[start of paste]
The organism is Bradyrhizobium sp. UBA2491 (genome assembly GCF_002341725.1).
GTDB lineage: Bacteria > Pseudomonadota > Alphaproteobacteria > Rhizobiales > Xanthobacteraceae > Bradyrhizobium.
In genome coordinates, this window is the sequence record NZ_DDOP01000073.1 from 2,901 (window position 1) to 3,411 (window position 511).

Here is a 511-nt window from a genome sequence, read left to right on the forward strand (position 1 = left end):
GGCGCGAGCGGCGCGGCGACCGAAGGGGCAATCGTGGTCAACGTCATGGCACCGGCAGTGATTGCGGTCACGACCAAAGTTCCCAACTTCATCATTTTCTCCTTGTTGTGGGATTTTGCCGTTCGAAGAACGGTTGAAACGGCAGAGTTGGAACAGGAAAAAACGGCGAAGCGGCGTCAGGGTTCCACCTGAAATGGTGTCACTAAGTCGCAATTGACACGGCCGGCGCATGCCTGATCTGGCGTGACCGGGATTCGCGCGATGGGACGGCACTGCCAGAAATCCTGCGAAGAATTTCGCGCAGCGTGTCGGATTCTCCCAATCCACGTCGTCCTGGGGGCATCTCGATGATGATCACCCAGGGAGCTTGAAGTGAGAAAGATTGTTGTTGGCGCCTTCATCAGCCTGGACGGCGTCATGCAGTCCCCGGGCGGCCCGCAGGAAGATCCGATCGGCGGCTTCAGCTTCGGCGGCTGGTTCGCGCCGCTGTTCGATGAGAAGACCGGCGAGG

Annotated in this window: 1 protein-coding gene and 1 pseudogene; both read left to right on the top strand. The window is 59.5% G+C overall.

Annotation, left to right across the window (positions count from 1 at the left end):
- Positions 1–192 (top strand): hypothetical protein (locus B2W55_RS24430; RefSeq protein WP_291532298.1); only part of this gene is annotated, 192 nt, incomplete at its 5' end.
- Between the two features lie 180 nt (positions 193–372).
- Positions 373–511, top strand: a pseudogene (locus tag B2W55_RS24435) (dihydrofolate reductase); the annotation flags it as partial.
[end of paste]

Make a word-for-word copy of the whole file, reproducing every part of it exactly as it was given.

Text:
The organism is Bradyrhizobium sp. UBA2491 (genome assembly GCF_002341725.1).
GTDB lineage: Bacteria > Pseudomonadota > Alphaproteobacteria > Rhizobiales > Xanthobacteraceae > Bradyrhizobium.
In genome coordinates, this window is the sequence record NZ_DDOP01000073.1 from 2,901 (window position 1) to 3,411 (window position 511).

Here is a 511-nt window from a genome sequence, read left to right on the forward strand (position 1 = left end):
GGCGCGAGCGGCGCGGCGACCGAAGGGGCAATCGTGGTCAACGTCATGGCACCGGCAGTGATTGCGGTCACGACCAAAGTTCCCAACTTCATCATTTTCTCCTTGTTGTGGGATTTTGCCGTTCGAAGAACGGTTGAAACGGCAGAGTTGGAACAGGAAAAAACGGCGAAGCGGCGTCAGGGTTCCACCTGAAATGGTGTCACTAAGTCGCAATTGACACGGCCGGCGCATGCCTGATCTGGCGTGACCGGGATTCGCGCGATGGGACGGCACTGCCAGAAATCCTGCGAAGAATTTCGCGCAGCGTGTCGGATTCTCCCAATCCACGTCGTCCTGGGGGCATCTCGATGATGATCACCCAGGGAGCTTGAAGTGAGAAAGATTGTTGTTGGCGCCTTCATCAGCCTGGACGGCGTCATGCAGTCCCCGGGCGGCCCGCAGGAAGATCCGATCGGCGGCTTCAGCTTCGGCGGCTGGTTCGCGCCGCTGTTCGATGAGAAGACCGGCGAGG

Annotated in this window: 1 protein-coding gene and 1 pseudogene; both read left to right on the top strand. The window is 59.5% G+C overall.

Annotation, left to right across the window (positions count from 1 at the left end):
- Positions 1–192 (top strand): hypothetical protein (locus B2W55_RS24430; RefSeq protein WP_291532298.1); only part of this gene is annotated, 192 nt, incomplete at its 5' end.
- Between the two features lie 180 nt (positions 193–372).
- Positions 373–511, top strand: a pseudogene (locus tag B2W55_RS24435) (dihydrofolate reductase); the annotation flags it as partial.